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Orlando Utilities Quick Response Saves Life

Orlando Utilities Quick Response Saves Life

 

Quick Response, Excellent Training Saved a Man's Life at Stanton Energy Center

by Tim Trudell, Senior Media Relations Coordinator OUC

For weeks now, employees at the Stanton Energy Center (SEC) have been working 12-hour shifts, seven days a week to finish up maintenance on Unit 2 as part of a planned outage. The work is all-consuming and at this point in the outage, and the workforce as swelled to easily double the usual amount thanks to all of the contractors on the job. 

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Left to Right – Randy Hanna, Rodney Dowdy, Steven Tauscher, Luis Muniz, Alex Maldonado, Joe Lewis

 On Sunday, October 16 it was just before 4:30 p.m., towards the end of the shift when suddenly the emergency alarm sounded – and everybody immediately dropped what they were doing. A 47-year-old man, went back to his company’s narrow trailer next to Unit 2’s electrostatic precipitator and suddenly fell to the floor. “He had no pulse when I got there, so I immediately began CPR,” explained Alex Maldonado in a way that makes your neck hair stand up on the end. “I could see these big, blue eyes and there was nothing there, that’s when the great training that OUC gives us kicked in,” he added. Two minutes later fellow emergency response team (ERT) member Steven Tauscher would take over as Heath White ran to grab the nearest automated external defibrillator (AED) on site.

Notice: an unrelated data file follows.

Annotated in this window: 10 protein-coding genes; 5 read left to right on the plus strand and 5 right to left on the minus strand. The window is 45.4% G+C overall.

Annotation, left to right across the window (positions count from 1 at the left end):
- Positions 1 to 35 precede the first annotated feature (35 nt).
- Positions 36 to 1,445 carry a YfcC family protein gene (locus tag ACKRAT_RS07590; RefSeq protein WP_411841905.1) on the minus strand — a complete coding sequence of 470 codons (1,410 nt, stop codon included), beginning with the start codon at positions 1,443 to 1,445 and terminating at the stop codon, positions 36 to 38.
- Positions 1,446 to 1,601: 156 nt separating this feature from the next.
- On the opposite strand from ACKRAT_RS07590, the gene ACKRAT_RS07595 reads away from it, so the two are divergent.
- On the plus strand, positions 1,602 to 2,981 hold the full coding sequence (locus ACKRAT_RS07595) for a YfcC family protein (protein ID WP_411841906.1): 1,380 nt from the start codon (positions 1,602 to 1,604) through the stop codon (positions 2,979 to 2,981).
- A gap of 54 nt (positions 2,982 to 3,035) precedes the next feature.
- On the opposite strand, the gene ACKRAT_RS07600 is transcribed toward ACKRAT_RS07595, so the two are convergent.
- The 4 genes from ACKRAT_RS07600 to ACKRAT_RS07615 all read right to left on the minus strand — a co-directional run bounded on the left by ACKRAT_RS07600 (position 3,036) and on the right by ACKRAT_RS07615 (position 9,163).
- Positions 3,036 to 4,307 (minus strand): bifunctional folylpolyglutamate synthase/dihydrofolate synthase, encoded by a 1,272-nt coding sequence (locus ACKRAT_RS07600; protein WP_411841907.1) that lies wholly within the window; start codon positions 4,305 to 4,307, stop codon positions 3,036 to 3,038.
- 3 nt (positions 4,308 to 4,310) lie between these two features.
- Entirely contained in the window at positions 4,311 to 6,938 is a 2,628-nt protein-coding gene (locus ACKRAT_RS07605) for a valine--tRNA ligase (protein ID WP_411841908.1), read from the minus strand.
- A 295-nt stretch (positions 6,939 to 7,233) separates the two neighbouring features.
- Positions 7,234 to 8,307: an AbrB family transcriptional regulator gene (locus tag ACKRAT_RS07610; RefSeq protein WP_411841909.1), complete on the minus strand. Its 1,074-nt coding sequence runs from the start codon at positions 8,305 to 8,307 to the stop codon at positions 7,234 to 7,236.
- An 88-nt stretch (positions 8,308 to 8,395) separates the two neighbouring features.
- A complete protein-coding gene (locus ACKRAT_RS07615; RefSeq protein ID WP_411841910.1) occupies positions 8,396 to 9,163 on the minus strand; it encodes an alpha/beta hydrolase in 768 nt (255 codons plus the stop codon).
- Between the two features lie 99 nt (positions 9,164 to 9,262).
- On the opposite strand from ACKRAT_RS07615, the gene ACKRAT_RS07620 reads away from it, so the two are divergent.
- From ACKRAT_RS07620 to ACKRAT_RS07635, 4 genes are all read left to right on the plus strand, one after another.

By this time Rodney Dowdy was doing the CPR. “You are talking about adrenaline flowing and the sheer physical exertion necessary to do this, so each minute may seem like an eternity,” said Joe Lewis, the safety officer on duty.  As 911 was called and the closest paramedics – several miles and two security gates away - were summoned, Luis Muniz would start the AED administering the electric pulses that would save the victim’s life. “By the time the EMT’s arrived he was breathing on his own, he wasn’t conscious, but we knew he was alive,” Muniz said. “It was definitely a relief. You know I joined OUC’s ERT because I had small kids, and that was about 18 years ago. Today, I’ve been a part of several life-saving rescues including the 2008 incident in which an AED saved the life of Tim Westerman,”Dowdy said. “You know you go home after a day like that and you know it’s something you will never forget,” Maldonado added. 

The company, the victim works for hosted a lunch for the safety team members a few days later. The contractor's employees expressed their gratitude and then got a phone call. It was from the victim’s family. He was alert and although unable to talk due to the machines he was hooked up to, was expected to make a full recovery. There were few dry eyes when the news was shared. “I’ve received numerous texts or remarks from my co-workers who tell me they really appreciate what we do, and they actually feel safer doing their job,” Tauscher said.

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 Left to Right – Steven Tauscher, Luis Muniz, Rodney Dowdy, Alex Maldonado

 “We are so proud of these guys and I’m thankful our company puts in the time and the money to ensure they know what they are doing,” Safety Coordinator Randy Hanna said. With the exception of Lewis and Hanna everybody else listed here and all of the 71 ERT members at SEC are mechanics, engineers or technicians. But they dedicate time to train yearly for a wide-variety of problems ranging from confined space rescues, chemical spills, fires to high-elevation extrications. “Still when you have the real thing, it’s not a mannequin, it’s a living human being and it’s now our job to keep them alive,” Lewis said.

 

 


Congratulations to the OUC Team! This is actually their second life saved at Stanton.  

 

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